News items The construction of a national database will accelerate research on hereditary cancer

6 December 2023

All University Medical Centers (UMCs) and the Netherlands Cancer Institute (NKI) will collaborate under the leadership of Nicoline Hoogerbrugge from Radboud university medical center to build a large database of individuals with a proven hereditary predisposition to cancer. They will receive €3.4 million from KWF for this initiative. The database is expected to expedite research on hereditary cancer.

Research on hereditary cancer is progressing slowly, first of all due to its rarity, making it a challenge to accumulate sufficient data. ‘This means reaching out to multiple hospitals, which search their databases and manually input the data’, says Nicoline Hoogerbrugge, Professor of Hereditary Cancer. ‘If we want to maintain a strong position in the Netherlands in hereditary cancer research, we need to collaborate more and more efficiently.’

This collaboration is now set to happen: Hoogerbrugge will receive €3.4 million from KWF to build, populate, and test a large national database containing information on individuals with a diagnosed hereditary predisposition to cancer. This work will be done in collaboration with the genetics departments of all UMCs and the NKI, totaling eight centers. Each center will have a data manager to ensure that data on hereditary cancer becomes much more robust and easily accessible, ultimately significantly speeding up future research.


In the Netherlands, approximately 300,000 people have an hereditary increased risk of cancer. Heredability accounts for almost all forms of cancer, on average three to four percent, but the percentage varies by cancer type. For example, heredity plays a minimal role in lung cancer, mainly caused by smoking. However, in ovarian cancer, this percentage is much higher, around fifteen percent.

It is crucial to determine whether cancer has a hereditary cause. Sometimes, a specific therapy is available based on the genetic error. Additionally, doctors and patients can explore prevention or early detection to prevent the patient from developing a second primary cancer due to the genetic error. Lastly, the relatives with the hereditary predisposition can follow surveillance programs to prevent cancer or, at the least, detect it early to improve survival.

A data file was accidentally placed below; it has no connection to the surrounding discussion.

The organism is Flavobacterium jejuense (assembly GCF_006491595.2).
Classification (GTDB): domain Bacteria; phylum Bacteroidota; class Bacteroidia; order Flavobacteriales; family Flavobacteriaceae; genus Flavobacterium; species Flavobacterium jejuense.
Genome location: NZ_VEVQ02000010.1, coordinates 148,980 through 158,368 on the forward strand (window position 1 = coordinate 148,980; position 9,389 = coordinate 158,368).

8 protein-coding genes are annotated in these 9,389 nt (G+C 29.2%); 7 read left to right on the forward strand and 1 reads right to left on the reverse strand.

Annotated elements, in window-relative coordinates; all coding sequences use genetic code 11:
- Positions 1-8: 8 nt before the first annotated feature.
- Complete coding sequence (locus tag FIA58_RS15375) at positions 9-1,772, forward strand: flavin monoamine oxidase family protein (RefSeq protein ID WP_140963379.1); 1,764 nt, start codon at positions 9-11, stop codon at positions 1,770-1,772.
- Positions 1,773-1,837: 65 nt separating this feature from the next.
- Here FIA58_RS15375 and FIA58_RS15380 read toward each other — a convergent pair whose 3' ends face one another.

Genetic testing of hereditary cancer is only performed when warranted, and primarily diagnosed in UMCs. Currently it is too expensive to test nearly everyone, however this is expected to change as the costs of genetic testing diminish. ‘This is the perfect time to build this database’, says Hoogerbrugge. ‘It will be ready when we start conducting genetic testing at a much larger scale in a few years.’

The hereditary cause of cancer often goes unrecognized. The database can also aid in this aspect. ‘In case we ensure that we have a lot of data in one database, we can better identify the characteristics and recognize hereditary cases more effectively’, explains Hoogerbrugge. ‘Patient associations are also enthusiastic about this project, because we will get a much clearer picture of how often certain types of hereditary cancer occur.’

The new project is named NESTOR: NEtherlandS genetic TumOr Risk Registry and will last for four years.

More information

Annemarie Eek


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